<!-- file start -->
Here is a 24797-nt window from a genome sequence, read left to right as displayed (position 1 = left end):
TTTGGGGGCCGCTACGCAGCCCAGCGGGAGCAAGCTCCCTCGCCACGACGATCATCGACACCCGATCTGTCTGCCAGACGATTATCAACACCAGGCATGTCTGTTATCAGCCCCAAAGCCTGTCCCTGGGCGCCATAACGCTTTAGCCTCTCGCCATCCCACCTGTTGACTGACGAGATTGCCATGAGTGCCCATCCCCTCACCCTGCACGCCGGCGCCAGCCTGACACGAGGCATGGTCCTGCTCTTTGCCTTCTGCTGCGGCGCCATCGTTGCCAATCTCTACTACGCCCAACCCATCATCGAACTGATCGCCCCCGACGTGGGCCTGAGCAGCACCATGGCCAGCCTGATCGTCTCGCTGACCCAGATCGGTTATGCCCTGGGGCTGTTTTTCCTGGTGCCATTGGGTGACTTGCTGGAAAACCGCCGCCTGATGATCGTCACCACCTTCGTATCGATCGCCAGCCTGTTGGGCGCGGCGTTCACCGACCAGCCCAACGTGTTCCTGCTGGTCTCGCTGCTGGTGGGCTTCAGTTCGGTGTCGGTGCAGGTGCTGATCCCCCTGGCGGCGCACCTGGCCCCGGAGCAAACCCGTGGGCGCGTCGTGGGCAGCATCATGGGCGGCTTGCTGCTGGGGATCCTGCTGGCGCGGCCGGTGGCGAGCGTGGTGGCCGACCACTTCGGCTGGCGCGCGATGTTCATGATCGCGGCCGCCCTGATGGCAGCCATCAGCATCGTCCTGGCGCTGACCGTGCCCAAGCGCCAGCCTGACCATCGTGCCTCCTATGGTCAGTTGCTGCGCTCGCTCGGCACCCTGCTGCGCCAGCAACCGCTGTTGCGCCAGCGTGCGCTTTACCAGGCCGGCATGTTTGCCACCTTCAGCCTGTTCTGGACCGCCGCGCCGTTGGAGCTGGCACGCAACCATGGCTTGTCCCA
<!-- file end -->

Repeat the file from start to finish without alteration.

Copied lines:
Here is a 24797-nt window from a genome sequence, read left to right as displayed (position 1 = left end):
TTTGGGGGCCGCTACGCAGCCCAGCGGGAGCAAGCTCCCTCGCCACGACGATCATCGACACCCGATCTGTCTGCCAGACGATTATCAACACCAGGCATGTCTGTTATCAGCCCCAAAGCCTGTCCCTGGGCGCCATAACGCTTTAGCCTCTCGCCATCCCACCTGTTGACTGACGAGATTGCCATGAGTGCCCATCCCCTCACCCTGCACGCCGGCGCCAGCCTGACACGAGGCATGGTCCTGCTCTTTGCCTTCTGCTGCGGCGCCATCGTTGCCAATCTCTACTACGCCCAACCCATCATCGAACTGATCGCCCCCGACGTGGGCCTGAGCAGCACCATGGCCAGCCTGATCGTCTCGCTGACCCAGATCGGTTATGCCCTGGGGCTGTTTTTCCTGGTGCCATTGGGTGACTTGCTGGAAAACCGCCGCCTGATGATCGTCACCACCTTCGTATCGATCGCCAGCCTGTTGGGCGCGGCGTTCACCGACCAGCCCAACGTGTTCCTGCTGGTCTCGCTGCTGGTGGGCTTCAGTTCGGTGTCGGTGCAGGTGCTGATCCCCCTGGCGGCGCACCTGGCCCCGGAGCAAACCCGTGGGCGCGTCGTGGGCAGCATCATGGGCGGCTTGCTGCTGGGGATCCTGCTGGCGCGGCCGGTGGCGAGCGTGGTGGCCGACCACTTCGGCTGGCGCGCGATGTTCATGATCGCGGCCGCCCTGATGGCAGCCATCAGCATCGTCCTGGCGCTGACCGTGCCCAAGCGCCAGCCTGACCATCGTGCCTCCTATGGTCAGTTGCTGCGCTCGCTCGGCACCCTGCTGCGCCAGCAACCGCTGTTGCGCCAGCGTGCGCTTTACCAGGCCGGCATGTTTGCCACCTTCAGCCTGTTCTGGACCGCCGCGCCGTTGGAGCTGGCACGCAACCATGGCTTGTCCCA